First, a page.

Archive

Research

Breakthrough! Proven Strategies to Overcome Creative Block and Spark Your Imagination, Image courtesy Alex Cornell and Princeton Architectural Press.

I read this article today and it seemed like maybe all my creativity problems would be solved if I bought this book. But then I went onto The Great Discontent and read like 5,000,000 interviews with people who make excellent work. One might call this being “sidetracked” but I’m just going to call it “research.”

Last week I was on Wikipedia reading up on the Taj Mahal. Sometime over the weekend I decided that I’m going to go to India. Not a small trip, or a small country. Needing some guidance from the interwebs, I started reading up on places you must visit in India. Common sense would indicate I could ask AA, who is FROM India, but at the time, the New York Times would do.

I’m convinced half of the forum is spammers, but then I stumbled across Comment #53:

53.
Go to India because it makes you a better traveler. Nothing will test your patience more then an Indian rickshaw drivers. I just completed my second trip to India and I will definitely be returning, even though everything I’m there I wonder why I didn’t just stay home or do something disgusting like go to Florida.
— Sue, Manhattan NYC

Despite the blatant typo of “everything” when it should have said “every time”, I still lol’d when I read it. It’s probably truthful too. I don’t think India is probably an “easy” trip.

Immediately after deciding I am going to plan a solo trip to India, I read on the State Department’s website “U.S. citizens, particularly women, are cautioned not to travel alone in India.” While weighing the options of doing something vs. not doing something, I decided I have dark hair and am 75% sure that I have been mistaken for being Northern Indian at least twice in my life. These odds mean I have deemed it safe for me to travel alone to India.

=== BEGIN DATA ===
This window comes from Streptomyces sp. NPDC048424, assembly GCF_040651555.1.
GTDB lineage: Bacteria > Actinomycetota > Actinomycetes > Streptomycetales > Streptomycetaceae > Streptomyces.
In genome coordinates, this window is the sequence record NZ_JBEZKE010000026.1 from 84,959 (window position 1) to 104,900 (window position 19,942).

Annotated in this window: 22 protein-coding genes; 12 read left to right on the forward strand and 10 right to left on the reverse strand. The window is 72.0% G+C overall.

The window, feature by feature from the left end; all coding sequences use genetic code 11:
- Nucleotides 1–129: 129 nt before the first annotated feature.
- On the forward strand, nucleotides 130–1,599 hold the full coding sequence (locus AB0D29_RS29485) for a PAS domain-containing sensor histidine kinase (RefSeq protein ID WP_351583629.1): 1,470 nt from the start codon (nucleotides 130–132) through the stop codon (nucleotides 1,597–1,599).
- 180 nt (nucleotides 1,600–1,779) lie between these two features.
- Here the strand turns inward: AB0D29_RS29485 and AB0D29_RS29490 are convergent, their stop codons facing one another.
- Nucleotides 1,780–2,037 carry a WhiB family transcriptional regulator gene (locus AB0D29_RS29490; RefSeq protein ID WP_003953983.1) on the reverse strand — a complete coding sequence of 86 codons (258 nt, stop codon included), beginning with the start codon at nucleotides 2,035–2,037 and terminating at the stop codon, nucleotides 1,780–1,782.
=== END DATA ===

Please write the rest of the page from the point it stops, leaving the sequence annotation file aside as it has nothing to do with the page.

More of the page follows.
I’ll see you in March.

Just kidding. This intelligent being also decided August would be the only month in 2012 in which I would be available to go away for more than a few days. Do you know how hot it is in India in August? Not as hot as July. But still. This trip is already full of intelligence.

Before taking off for Vegas, I told the girls while we were having gin martinis at the airport bar, that I had spent part of the week reading up on the Kennedys on Wikipedia, with special interest in Jackie O. and John Jr. Erin sat up straight “Oh, Elle!” she cried. I think maybe because she has a sixth sense about my interest in mortality and knew that I was about to talk about John Jr. crashing the plane because of spatial disorientation. She probably also cried out to shut me the fuck up before I terrified everyone in the bar. Anyway, at the mention of the wonders of Wikipedia, AS said, “yeah, Wikipedia is addicting. You click on one thing, and you can be there for hours.”

I spent this morning doing this:

Started with researching all of Frank Lloyd Wright’s existing works that are open to the public.

From the list I went to each individual main page, and also opened up Google Maps to locate where most of the Middle America sites are.

[This all happened because yesterday I read about the Park Inn Hotel being restored in Mason City and got all hot and bothered at the idea of driving out to Iowa, staying in said hotel, and then driving to Chicago and Oberlin to see more FLW sites, and taking a pit stop outside of Pittsburgh to see Fallingwater and Kentuck Knob.]

Fallingwater is for sure the most notable of all the Frank Lloyd Wright designs that were on this Middle America list I made. Naturally I was also interested in who these Kaufmann folks were who had initiated the project.

Finding out that there was nothing very spectacular or controversial about them, I went to view The Kaufmann House, designed by Richard Neutra, both on Wikipedia and the LA Times article that was published in 2007 when the house went up for sale. And naturally I had to research Richard Neutra too.

From there, there was a foray into Julius Shulman, John Lautner, The Chemosphere, the LA Times article on the Chemosphere and Benedikt Taschen, and Dr. Robert F. Kuhn who was murdered in the Chemosphere in 1976 (which landed me here).

In the heat of the moment I somehow got swept back up into Richard Neutra and got onto Architectural Digest.

The whirlwind research resulted in a purchase of a three year subscription to Architectural Digest, and then convincing myself that I might as well reorder PRINT for another 2 years too since I am, after all, a designer.

None of this was a complete waste of time. I also made this map for our FLW Grand Slam Middle America Architecture Road Trip:

By “our” I mean HAC and I. We plan on this happening in June 2012. BAM. Thanks Wikipedia, yourethebest. Now all I need is for Google to find me another week of vacation time before I start school in 11 days. Kthanksbai.